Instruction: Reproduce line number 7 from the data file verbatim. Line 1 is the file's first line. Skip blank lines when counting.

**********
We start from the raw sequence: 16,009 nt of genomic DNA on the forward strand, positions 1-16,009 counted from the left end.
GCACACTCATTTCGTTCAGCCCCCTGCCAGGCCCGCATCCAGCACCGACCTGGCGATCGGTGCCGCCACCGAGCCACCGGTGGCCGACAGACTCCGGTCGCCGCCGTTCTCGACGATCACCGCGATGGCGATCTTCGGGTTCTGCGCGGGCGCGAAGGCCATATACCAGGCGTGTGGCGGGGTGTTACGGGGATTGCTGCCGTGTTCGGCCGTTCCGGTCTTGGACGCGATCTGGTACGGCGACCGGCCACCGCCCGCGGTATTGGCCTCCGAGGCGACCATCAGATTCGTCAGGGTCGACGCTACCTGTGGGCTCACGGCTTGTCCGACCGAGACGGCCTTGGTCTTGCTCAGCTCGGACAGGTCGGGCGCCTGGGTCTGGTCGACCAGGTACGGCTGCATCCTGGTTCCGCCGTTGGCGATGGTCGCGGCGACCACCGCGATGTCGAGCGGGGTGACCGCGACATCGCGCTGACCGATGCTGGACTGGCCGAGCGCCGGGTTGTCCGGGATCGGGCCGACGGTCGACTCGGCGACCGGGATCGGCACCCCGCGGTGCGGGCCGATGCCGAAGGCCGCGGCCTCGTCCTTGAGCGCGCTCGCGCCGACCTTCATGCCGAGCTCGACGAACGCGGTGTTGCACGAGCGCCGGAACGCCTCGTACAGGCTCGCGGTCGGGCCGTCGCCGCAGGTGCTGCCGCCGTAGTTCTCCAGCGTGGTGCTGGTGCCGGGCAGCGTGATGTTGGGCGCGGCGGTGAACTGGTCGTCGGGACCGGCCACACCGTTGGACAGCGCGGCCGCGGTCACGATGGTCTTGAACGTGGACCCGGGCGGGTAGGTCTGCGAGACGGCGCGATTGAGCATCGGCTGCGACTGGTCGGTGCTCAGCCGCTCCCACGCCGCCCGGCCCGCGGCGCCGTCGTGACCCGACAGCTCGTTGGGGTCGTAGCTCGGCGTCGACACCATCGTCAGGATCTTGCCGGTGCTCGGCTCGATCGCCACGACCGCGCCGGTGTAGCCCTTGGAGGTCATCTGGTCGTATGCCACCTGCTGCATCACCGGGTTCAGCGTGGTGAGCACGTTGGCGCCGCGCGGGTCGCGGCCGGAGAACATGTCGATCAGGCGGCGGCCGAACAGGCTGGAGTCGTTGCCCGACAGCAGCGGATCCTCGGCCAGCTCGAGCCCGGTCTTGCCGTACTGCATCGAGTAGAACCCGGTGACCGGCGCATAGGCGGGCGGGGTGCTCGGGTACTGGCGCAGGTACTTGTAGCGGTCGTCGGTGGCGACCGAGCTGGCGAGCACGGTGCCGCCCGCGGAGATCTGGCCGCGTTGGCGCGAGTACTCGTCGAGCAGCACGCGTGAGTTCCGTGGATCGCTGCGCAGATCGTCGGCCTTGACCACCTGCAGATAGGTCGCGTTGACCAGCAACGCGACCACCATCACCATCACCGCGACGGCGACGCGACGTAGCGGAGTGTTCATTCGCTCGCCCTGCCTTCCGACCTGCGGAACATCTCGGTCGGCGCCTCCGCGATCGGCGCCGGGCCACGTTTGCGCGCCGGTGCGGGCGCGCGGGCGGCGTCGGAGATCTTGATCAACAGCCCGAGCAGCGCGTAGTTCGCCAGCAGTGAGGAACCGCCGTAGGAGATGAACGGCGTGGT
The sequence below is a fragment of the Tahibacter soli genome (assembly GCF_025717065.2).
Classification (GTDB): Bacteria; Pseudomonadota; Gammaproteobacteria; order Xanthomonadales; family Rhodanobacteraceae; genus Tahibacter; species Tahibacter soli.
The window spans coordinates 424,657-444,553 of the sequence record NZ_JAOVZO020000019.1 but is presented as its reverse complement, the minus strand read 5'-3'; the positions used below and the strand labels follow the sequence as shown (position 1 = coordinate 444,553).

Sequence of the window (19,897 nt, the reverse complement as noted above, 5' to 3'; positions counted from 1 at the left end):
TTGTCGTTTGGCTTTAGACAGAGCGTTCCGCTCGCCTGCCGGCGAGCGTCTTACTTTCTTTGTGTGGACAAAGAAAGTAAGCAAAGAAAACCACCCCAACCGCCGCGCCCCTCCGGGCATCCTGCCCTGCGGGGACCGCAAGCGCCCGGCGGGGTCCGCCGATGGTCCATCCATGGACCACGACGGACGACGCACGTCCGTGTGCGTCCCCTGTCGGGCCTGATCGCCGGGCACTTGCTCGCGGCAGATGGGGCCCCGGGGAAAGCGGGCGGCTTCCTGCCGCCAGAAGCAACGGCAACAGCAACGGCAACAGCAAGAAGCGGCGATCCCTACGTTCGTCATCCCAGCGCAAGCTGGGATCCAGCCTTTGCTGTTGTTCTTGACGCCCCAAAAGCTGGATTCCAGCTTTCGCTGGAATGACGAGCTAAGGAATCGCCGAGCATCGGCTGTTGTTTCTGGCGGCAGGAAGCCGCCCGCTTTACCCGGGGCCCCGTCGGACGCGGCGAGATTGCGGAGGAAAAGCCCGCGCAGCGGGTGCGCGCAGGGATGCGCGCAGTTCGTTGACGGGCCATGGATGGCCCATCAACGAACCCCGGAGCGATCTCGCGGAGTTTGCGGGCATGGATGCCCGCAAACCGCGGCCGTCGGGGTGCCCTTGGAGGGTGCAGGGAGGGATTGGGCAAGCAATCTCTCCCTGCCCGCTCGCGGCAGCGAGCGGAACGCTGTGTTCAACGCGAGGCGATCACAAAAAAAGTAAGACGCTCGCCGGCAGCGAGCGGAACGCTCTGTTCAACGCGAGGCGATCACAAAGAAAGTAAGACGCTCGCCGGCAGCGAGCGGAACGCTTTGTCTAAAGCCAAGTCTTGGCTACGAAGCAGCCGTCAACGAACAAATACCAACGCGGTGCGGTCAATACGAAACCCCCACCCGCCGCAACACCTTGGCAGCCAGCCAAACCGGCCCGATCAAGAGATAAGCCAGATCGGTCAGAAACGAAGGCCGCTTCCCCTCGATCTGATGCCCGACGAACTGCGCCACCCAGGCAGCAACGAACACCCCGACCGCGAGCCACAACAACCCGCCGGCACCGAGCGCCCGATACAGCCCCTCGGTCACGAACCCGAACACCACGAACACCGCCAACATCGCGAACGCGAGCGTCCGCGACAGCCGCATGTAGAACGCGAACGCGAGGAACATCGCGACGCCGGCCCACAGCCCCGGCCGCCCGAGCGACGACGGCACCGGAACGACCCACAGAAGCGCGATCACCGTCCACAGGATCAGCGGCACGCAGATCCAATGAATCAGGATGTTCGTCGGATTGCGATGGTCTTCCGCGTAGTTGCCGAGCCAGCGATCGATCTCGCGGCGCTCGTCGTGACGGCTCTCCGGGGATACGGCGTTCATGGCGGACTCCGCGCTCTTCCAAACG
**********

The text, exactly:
TTGTCGTTTGGCTTTAGACAGAGCGTTCCGCTCGCCTGCCGGCGAGCGTCTTACTTTCTTTGTGTGGACAAAGAAAGTAAGCAAAGAAAACCACCCCAACCGCCGCGCCCCTCCGGGCATCCTGCCCTGCGGGGACCGCAAGCGCCCGGCGGGGTCCGCCGATGGTCCATCCATGGACCACGACGGACGACGCACGTCCGTGTGCGTCCCCTGTCGGGCCTGATCGCCGGGCACTTGCTCGCGGCAGATGGGGCCCCGGGGAAAGCGGGCGGCTTCCTGCCGCCAGAAGCAACGGCAACAGCAACGGCAACAGCAAGAAGCGGCGATCCCTACGTTCGTCATCCCAGCGCAAGCTGGGATCCAGCCTTTGCTGTTGTTCTTGACGCCCCAAAAGCTGGATTCCAGCTTTCGCTGGAATGACGAGCTAAGGAATCGCCGAGCATCGGCTGTTGTTTCTGGCGGCAGGAAGCCGCCCGCTTTACCCGGGGCCCCGTCGGACGCGGCGAGATTGCGGAGGAAAAGCCCGCGCAGCGGGTGCGCGCAGGGATGCGCGCAGTTCGTTGACGGGCCATGGATGGCCCATCAACGAACCCCGGAGCGATCTCGCGGAGTTTGCGGGCATGGATGCCCGCAAACCGCGGCCGTCGGGGTGCCCTTGGAGGGTGCAGGGAGGGATTGGGCAAGCAATCTCTCCCTGCCCGCTCGCGGCAGCGAGCGGAACGCTGTGTTCAACGCGAGGCGATCACAAAAAAAGTAAGACGCTCGCCGGCAGCGAGCGGAACGCTCTGTTCAACGCGAGGCGATCACAAAGAAAGTAAGACGCTCGCCGGCAGCGAGCGGAACGCTTTGTCTAAAGCCAAGTCTTGGCTACGAAGCAGCCGTCAACGAACAAATACCAACGCGGTGCGGTCAATACGAAACCCCCACCCGCCGCAACACCTTGGCAGCCAGCCAAACCGGCCCGATCAAGAGATAAGCCAGATCGGTCAGAAACGAAGGCCGCTTCCCCTCGATCTGATGCCCGACGAACTGCGCCACCCAGGCAGCAACGAACACCCCGACCGCGAGCCACAACAACCCGCCGGCACCGAGCGCCCGATACAGCCCCTCGGTCACGAACCCGAACACCACGAACACCGCCAACATCGCGAACGCGAGCGTCCGCGACAGCCGCATGTAGAACGCGAACGCGAGGAACATCGCGACGCCGGCCCACAGCCCCGGCCGCCCGAGCGACGACGGCACCGGAACGACCCACAGAAGCGCGATCACCGTCCACAGGATCAGCGGCACGCAGATCCAATGAATCAGGATGTTCGTCGGATTGCGATGGTCTTCCGCGTAGTTGCCGAGCCAGCGATCGATCTCGCGGCGCTCGTCGTGACGGCTCTCCGGGGATACGGCGTTCATGGCGGACTCCGCGCTCTTCCAAACG